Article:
Merrimack commencement speakers: Build connections with others
Merrimack College held its 65th commencement on May 17 for about 590 undergraduates, whom President Christopher E. Hopey and commencement speaker Chris Matthews urged become civically engaged and shape the world.
The college awarded bachelor’s degrees in the School of Liberal Arts, School of Science and Engineering, School of Education and Social Policy, and the Girard School of Business.
Matthews, the host of MSNBC’s “Hardball,” told the graduates there is value in helping each other that great men and women have recognized throughout history — and that value redounds to your own benefit.
He recalled John F. Kennedy’s inaugural address in which he said, “Ask not what your country can do for you, ask what you can do for your country.”
“Jesus said what you do for others, you do for all; including you,” Matthew said.
Hopey said the students were helped along the way toward graduation by friends, family and teachers.
Student speaker Chloe Rothman, who was a women’s basketball team star, and founded the wildly popular Facebook page “Merrimack Humans,” on which she told personal stories of people she met on campus, suggested her fellow graduates take time to stop and listen to what other people have to say.
“Learning about people is synonymous with knowledge,” she said.
After living in 14 places while growing up, Rothman chose Merrimack over other schools because of its size and sense of community. She didn’t want to be just a number in lecture halls of 400 students, she said.
It was a good choice; the world is often a lonely place, but she was never lonely at Merrimack, where her classmates became her family.
“What we have here is special,” she said. “What we have here is family. I love you so much — and congratulations Merrimack class of 2015, because we did it.”
Matthews recounted working in Africa as a Peace Corps volunteer in the 1960s and suggested students try something similar, such as Teach for America while still in their 20s.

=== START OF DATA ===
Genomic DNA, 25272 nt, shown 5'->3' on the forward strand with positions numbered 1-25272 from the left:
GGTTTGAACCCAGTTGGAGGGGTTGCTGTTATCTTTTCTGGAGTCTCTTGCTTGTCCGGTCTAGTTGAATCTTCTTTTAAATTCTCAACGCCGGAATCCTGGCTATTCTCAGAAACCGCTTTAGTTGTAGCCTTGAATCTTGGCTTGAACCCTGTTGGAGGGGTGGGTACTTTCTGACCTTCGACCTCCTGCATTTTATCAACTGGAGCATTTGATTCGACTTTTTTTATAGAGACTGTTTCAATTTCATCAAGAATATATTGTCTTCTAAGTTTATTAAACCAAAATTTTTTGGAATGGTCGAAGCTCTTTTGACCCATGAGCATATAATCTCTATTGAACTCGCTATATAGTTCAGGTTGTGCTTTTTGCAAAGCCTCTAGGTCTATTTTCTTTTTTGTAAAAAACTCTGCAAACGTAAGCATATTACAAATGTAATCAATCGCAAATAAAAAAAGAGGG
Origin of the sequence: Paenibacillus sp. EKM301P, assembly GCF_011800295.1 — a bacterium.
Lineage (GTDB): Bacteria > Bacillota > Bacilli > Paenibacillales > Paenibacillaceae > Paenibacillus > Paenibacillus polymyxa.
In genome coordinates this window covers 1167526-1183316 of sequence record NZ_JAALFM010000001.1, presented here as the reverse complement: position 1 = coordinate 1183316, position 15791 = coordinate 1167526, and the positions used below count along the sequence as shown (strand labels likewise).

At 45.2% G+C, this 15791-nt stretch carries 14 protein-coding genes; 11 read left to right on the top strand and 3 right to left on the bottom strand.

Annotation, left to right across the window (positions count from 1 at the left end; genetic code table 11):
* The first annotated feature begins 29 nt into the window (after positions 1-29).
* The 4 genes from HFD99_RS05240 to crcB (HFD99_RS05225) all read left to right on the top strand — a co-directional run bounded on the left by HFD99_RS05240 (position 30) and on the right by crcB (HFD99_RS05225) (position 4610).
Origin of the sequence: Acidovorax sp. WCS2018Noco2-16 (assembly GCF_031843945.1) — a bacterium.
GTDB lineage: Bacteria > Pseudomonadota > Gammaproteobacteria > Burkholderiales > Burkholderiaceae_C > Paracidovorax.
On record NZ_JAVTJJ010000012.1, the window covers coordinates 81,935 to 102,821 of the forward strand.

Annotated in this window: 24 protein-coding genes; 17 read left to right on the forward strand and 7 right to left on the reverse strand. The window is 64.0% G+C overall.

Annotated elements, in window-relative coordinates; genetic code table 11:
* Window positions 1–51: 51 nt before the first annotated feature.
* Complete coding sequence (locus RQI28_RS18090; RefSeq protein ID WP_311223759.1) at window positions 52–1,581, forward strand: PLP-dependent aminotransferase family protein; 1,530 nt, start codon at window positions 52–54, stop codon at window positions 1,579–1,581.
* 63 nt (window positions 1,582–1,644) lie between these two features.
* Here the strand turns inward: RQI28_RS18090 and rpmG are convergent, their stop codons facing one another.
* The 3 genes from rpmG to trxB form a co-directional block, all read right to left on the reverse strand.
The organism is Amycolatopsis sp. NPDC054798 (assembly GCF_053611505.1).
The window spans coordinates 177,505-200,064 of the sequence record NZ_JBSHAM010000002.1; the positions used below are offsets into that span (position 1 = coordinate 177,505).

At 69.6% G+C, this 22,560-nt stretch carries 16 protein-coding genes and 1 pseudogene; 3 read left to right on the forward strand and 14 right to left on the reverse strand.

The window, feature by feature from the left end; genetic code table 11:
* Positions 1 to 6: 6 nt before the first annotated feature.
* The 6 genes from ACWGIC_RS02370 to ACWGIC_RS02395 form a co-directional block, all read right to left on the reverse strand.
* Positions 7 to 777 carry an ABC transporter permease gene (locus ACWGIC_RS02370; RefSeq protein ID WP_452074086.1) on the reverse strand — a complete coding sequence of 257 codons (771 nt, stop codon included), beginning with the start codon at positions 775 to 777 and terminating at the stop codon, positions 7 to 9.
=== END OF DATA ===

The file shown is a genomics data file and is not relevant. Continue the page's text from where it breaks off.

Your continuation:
“You’ll find it changes how you deal with people,” Matthews said.
Listening to what others say is a way of opening doors to progress, Matthews said. Old school politicians such as former House Speaker Tip O’Neill and President George H.W. Bush were good at listening to what others had to say, even if it was a casual remark, and could use that to connect with somebody on their terms and move issues forward.
Listening also helps in job interviews. Matthews suggested students listen to what the interviewer tells them about the company and then steer the conversation in that direction. Before the interview is over you can sound like a part of that family, he said.
Graduates should try to stay in touch with each other even if they have to be the first to reach out to make contact.
“It’s the most powerful thing you can do,” Matthews said.
Danielle Guilli, of Woburn, Mass. graduated with a degree in human development with a concentration in early childhood.
Leaving campus was a bittersweet time, she said.
Guilli transferred to Merrimack two years ago and fell in love with the school.
“I love it here. I don’t want to leave,” she said.
Evan Sweet of Auburn, Mass. spent his entire college career at Merrimack and earned a degree in finance with a concentration in business.
During his college career he watched as the freshmen classes grew larger and made a lot of good friends, he said.
“I’m happy, glad I have my diploma,” Sweet said. “It was a long four years.”
The college also awarded honorary doctorates to
Dr. Arthur Fourner ’69, founder of Project Medishare
Richard Gallant, owner of the Islander hockey organization.
Dr. Lane Glenn, president of Northern Essex Community College
Dr. Nancy Sullivan ’80, chief of the biodefense research section at the NIH’s Vaccine Research Center.